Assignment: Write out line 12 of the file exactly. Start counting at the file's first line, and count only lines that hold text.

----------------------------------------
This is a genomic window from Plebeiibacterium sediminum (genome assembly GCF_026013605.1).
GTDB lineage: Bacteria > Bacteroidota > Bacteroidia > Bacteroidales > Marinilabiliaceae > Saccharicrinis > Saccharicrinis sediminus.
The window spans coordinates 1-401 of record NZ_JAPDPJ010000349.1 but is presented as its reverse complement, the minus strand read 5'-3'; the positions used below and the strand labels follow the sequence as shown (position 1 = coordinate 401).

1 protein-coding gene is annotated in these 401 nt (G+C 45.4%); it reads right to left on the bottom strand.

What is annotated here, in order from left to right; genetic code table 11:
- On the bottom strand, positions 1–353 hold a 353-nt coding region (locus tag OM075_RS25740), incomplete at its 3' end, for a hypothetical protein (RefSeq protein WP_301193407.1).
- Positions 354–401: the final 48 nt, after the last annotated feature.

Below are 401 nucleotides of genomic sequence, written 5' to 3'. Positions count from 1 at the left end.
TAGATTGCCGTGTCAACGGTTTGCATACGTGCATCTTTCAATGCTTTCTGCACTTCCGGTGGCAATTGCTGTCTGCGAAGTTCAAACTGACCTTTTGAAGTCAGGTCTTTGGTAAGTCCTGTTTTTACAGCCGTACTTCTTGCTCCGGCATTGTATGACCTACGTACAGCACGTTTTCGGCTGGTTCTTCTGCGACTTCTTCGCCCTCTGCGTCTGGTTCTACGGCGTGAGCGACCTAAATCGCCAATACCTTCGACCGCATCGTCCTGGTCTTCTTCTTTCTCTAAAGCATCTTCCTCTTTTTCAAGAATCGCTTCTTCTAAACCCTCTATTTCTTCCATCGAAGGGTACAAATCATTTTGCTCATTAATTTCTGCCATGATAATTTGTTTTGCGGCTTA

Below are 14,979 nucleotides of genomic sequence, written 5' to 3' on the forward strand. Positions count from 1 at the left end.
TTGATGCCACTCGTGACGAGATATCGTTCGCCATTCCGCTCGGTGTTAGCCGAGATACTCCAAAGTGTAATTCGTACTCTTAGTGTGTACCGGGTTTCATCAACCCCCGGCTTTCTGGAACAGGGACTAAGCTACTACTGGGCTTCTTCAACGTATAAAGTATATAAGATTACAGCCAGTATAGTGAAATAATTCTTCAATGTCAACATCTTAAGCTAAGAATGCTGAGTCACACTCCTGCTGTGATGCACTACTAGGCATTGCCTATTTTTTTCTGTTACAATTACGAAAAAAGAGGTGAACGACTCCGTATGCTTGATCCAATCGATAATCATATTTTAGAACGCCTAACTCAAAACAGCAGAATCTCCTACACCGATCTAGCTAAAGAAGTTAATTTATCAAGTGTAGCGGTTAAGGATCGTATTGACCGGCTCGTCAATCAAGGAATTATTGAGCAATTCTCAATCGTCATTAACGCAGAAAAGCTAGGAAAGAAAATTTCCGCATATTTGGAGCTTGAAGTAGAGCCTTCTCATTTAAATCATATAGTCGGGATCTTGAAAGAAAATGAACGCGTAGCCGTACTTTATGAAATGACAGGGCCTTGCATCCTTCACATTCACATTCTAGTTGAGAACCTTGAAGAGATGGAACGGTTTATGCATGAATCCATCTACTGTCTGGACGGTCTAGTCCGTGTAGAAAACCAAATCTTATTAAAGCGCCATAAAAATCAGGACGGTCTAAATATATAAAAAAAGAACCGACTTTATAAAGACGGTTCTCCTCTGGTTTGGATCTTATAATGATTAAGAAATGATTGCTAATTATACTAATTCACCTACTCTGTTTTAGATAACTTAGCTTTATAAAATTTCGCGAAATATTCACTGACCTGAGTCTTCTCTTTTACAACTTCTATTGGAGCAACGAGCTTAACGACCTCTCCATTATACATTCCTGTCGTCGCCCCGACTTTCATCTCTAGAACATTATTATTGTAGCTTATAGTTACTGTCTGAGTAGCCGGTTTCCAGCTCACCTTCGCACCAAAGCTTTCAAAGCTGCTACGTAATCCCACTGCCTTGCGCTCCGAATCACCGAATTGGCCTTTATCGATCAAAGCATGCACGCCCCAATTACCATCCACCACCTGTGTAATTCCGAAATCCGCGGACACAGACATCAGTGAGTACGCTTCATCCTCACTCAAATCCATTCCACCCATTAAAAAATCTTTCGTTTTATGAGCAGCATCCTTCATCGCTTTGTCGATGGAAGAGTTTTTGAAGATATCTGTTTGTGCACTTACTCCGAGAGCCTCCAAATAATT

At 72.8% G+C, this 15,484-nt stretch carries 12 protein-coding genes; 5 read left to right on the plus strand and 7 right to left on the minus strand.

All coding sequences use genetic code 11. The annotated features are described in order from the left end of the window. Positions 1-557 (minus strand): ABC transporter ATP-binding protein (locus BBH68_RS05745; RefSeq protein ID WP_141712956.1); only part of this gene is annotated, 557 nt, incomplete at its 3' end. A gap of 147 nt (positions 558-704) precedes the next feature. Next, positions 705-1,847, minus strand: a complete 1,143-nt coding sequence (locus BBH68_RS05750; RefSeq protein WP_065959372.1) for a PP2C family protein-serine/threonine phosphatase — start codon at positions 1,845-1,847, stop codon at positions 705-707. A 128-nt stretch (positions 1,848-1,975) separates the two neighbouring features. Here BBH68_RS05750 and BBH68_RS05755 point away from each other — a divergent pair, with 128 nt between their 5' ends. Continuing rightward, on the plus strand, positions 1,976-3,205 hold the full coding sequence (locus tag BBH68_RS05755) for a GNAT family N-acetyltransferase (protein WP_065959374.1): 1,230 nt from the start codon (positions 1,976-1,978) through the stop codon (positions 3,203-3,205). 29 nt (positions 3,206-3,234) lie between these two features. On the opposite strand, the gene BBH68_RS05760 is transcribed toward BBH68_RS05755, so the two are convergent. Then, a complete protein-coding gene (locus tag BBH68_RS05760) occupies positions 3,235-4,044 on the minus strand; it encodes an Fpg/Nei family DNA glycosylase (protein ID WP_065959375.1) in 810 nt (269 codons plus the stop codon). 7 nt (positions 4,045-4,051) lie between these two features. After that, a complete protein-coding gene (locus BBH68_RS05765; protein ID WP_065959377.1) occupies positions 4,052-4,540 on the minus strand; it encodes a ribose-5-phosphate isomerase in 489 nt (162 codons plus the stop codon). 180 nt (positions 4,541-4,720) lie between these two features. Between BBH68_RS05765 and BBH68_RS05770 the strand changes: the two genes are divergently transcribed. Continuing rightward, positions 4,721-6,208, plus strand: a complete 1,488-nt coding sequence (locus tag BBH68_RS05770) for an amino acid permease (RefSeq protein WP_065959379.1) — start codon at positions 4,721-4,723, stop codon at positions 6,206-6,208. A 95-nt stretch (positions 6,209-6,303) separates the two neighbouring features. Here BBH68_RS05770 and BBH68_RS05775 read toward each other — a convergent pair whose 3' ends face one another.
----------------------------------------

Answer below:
At 72.8% G+C, this 15,484-nt stretch carries 12 protein-coding genes; 5 read left to right on the plus strand and 7 right to left on the minus strand.